"As the area grows, perhaps there's gonna be an opportunity to keep it To Go and then open a bistro in your state," Perez says. "So it's depending on what comes first in terms of real estate opportunities as well because it's so challenging to find the right locations."

While off-premises remains sticky, dine-in is witnessing a comeback. In January, visits were up 24 percent over a gain of 41 percent last year, The NPD Group reported. As P.F. Chang's saw dine-in customers return, the company "put the pedal" on investing in bistros. In December, the chain opened a New York City flagship in Union Square—marking its first full-service presence in Manhattan. It's only the fourth flagship nationwide, joining Honolulu, Las Vegas, and Atlantic City. The space is 7,319 square feet, occupies three stories, and features exclusive items, a mezzanine seating area, a downstairs bar, and a dedicated to-go area.

Perez recalls dining at the restaurant with about 10 others and says it was a "fantastic experience."

"It was a really good dining experience," he says. "The food was amazing. The music was right, the drinks were good. I was looking from a marketing perspective. I was looking at the consumer. And the bar was cool and I saw actually a different age demo. I saw older people, younger people, group of friends celebrating birthdays. It was a great picture for what we wanted in that flagship. It's good to see that it's delivering on that promise."

Perez acknowledges that Manhattan is a tough market for growth given COVID's destruction to urban life, but he recently spoke with workers in the banking industry who said people are coming back to the office. Not necessarily full-time, but three to four times per week. It's not 100 percent, but P.F. Chang's is seeing pent-up demand for the full-service atmosphere, Perez says.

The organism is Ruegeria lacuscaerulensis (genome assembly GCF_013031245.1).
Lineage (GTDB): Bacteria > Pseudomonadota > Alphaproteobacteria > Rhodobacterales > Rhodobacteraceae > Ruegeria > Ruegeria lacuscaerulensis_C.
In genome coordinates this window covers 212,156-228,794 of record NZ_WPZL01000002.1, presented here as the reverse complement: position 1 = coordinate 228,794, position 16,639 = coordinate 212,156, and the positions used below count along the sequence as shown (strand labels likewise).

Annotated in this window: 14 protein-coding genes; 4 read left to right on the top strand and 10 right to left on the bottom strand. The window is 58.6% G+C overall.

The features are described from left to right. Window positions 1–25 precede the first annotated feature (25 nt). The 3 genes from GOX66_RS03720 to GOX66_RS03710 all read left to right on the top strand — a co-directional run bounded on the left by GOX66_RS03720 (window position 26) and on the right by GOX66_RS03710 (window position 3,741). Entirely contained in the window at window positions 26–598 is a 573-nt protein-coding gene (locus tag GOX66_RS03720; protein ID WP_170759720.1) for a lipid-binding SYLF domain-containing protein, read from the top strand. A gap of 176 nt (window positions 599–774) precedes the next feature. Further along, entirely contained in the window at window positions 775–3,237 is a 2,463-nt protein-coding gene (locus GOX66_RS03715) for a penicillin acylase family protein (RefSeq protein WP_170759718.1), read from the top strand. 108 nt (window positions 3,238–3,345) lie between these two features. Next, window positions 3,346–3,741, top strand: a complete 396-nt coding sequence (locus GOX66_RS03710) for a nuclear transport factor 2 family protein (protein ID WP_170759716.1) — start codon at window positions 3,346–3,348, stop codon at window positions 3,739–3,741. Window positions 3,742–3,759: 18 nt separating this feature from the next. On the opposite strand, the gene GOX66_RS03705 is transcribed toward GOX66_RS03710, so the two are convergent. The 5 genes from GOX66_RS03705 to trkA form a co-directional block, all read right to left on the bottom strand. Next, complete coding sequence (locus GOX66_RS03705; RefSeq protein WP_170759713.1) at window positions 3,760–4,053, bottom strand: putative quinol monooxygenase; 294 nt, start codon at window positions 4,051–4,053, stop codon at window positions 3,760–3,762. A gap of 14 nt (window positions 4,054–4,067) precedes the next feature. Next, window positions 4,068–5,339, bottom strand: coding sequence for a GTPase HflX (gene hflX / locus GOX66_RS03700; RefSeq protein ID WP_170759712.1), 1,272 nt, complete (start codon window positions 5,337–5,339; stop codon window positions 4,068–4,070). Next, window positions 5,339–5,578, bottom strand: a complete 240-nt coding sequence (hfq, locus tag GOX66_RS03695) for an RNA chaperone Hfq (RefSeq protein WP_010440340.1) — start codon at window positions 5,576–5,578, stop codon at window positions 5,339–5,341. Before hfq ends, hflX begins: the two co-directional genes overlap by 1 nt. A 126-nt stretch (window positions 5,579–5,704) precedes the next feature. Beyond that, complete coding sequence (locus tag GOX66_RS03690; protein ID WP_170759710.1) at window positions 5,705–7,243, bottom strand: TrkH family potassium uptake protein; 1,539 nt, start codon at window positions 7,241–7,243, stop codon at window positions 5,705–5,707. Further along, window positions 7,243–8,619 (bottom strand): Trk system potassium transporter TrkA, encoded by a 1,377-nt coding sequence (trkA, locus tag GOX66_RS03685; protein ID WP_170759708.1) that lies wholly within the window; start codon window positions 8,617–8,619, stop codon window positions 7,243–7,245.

"At the end of the day, the To-Gos are great for people that are perhaps working from home or in a time crunch to solve that equation of how do I get great food for a limited time," the executive says. "So I think that the demand is going to grow if anything. I think that we see it not only in Manhattan. We see it in a lot of the markets where we are, where people are coming out of their case and getting to live normally again. And that's fantastic because we see more people happy, people celebrating, getting together with others in restaurants, and that's what we love obviously."

The executive emphasizes that P.F. Chang's sees runway for both models. But he also notes that while To Go locations are uniquely designed, nothing matches up to providing drinks, service, and hosting at a full-service bistro.

"We're still growing in both areas with the full service and To Go," Perez says. "We see it more as a growth vehicle, of course, but it's just that sometimes the demand is such that it's worth it to put a bistro because obviously the experience is complete. Even though the To-Gos are really pretty, it's really like a mini P.F. Chang's, if you're looking for the full-service experience and perhaps you're taking your friends and family to celebrate something, obviously the bistro is the gold."